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Journal Article


Huizinga NC, Davis JA, Gerr F, Fethke NB. Int. J. Environ. Res. Public Health 2019; 16(3): e16030433.


Healthier Workforce Center of the Midwest, University of Iowa, Iowa City, IA 52242, USA.


(Copyright © 2019, MDPI: Multidisciplinary Digital Publishing Institute)






Few longitudinal studies have examined occupational injury as a predictor of employment termination, particularly during the earliest stages of employment when the risk of occupational injury may be greatest. Human resources (HR) records were used to establish a cohort of 3752 hourly employees newly hired by a large manufacturing facility from 2 January 2012, through 25 November 2016. The HR records were linked with records of employee visits to an on-site occupational health center (OHC) for reasons consistent with occupational injury. Cox regression methods were then used to estimate the risk of employment termination following a first-time visit to the OHC, with time to termination as the dependent variable. Analyses were restricted to the time period ending 60 calendar days from the date of hire. Of the 3752 employees, 1172 (31.2%) terminated employment prior to 60 days from date of hire. Of these, 345 terminated voluntarily and 793 were terminated involuntarily. The risk of termination for any reason was greater among those who visited the OHC during the first 60 days of employment than among those who did not visit the OHC during the first 60 days of employment (adjusted hazard ratio = 2.58, 95% CI = 2.12⁻3.15). The magnitude of effect was similar regardless of the nature of the injury or the body area affected, and the risk of involuntary termination was generally greater than the risk of voluntary termination. The results support activities to manage workplace safety and health hazards in an effort to reduce employee turnover rates.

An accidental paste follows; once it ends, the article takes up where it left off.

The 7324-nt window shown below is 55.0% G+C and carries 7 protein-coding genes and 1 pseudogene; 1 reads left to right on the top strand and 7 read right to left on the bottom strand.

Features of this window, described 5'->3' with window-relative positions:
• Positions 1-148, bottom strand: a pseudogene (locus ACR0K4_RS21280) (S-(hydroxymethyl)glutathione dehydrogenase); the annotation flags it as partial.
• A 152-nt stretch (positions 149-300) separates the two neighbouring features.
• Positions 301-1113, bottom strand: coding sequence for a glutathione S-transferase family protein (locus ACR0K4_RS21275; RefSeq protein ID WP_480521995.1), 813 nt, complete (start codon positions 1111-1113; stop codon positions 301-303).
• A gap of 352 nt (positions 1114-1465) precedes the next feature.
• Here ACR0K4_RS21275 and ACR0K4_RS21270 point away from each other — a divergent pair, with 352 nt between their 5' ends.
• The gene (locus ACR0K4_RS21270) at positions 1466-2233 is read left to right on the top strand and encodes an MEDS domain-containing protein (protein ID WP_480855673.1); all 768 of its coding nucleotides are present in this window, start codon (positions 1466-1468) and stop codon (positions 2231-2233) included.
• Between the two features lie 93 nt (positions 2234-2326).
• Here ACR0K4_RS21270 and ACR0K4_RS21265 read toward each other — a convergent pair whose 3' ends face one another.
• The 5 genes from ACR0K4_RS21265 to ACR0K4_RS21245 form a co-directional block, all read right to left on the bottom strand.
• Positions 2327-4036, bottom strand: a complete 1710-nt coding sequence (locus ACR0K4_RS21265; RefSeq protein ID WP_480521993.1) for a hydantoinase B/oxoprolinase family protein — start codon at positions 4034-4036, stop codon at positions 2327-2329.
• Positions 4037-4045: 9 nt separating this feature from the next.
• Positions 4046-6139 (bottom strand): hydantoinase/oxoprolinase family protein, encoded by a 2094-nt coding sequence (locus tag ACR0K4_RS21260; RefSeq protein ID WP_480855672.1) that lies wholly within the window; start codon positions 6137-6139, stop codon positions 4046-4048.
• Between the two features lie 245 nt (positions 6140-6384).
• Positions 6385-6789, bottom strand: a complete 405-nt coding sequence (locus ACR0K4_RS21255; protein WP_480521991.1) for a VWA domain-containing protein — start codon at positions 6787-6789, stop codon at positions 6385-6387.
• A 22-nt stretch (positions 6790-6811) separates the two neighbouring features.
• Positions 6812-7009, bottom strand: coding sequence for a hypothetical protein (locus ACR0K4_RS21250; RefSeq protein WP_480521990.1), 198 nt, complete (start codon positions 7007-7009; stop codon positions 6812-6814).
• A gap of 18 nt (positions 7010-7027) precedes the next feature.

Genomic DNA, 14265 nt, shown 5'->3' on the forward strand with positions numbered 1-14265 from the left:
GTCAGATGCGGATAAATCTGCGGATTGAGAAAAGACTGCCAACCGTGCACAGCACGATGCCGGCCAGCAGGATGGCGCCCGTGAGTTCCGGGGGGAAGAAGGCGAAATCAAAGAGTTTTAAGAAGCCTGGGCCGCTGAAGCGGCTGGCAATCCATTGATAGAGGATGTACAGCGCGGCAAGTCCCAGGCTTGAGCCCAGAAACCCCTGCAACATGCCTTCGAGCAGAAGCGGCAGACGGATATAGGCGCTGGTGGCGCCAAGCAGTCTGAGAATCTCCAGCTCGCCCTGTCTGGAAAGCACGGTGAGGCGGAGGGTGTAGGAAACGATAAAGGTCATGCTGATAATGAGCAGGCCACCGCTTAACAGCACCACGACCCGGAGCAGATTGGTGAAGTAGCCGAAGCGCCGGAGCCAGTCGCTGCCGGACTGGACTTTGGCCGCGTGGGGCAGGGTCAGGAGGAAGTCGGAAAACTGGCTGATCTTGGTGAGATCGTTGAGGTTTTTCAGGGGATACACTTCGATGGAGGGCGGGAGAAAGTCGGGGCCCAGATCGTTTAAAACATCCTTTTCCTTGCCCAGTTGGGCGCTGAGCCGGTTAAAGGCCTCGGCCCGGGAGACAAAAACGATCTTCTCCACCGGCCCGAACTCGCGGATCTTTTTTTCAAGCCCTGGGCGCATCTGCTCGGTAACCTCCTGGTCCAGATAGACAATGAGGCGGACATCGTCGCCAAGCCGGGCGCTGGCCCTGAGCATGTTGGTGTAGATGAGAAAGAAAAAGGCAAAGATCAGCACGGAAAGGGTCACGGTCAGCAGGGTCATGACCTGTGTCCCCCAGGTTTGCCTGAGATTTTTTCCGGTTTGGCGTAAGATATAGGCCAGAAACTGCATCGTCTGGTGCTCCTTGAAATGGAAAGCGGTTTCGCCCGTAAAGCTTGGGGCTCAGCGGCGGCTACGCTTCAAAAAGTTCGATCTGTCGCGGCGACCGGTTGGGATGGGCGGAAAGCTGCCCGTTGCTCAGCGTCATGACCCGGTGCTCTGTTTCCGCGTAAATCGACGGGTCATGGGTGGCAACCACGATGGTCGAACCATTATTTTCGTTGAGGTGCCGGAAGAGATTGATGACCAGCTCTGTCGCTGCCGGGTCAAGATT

Language: en


employment duration; manufacturing; newly-hired workers; occupational injury; turnover


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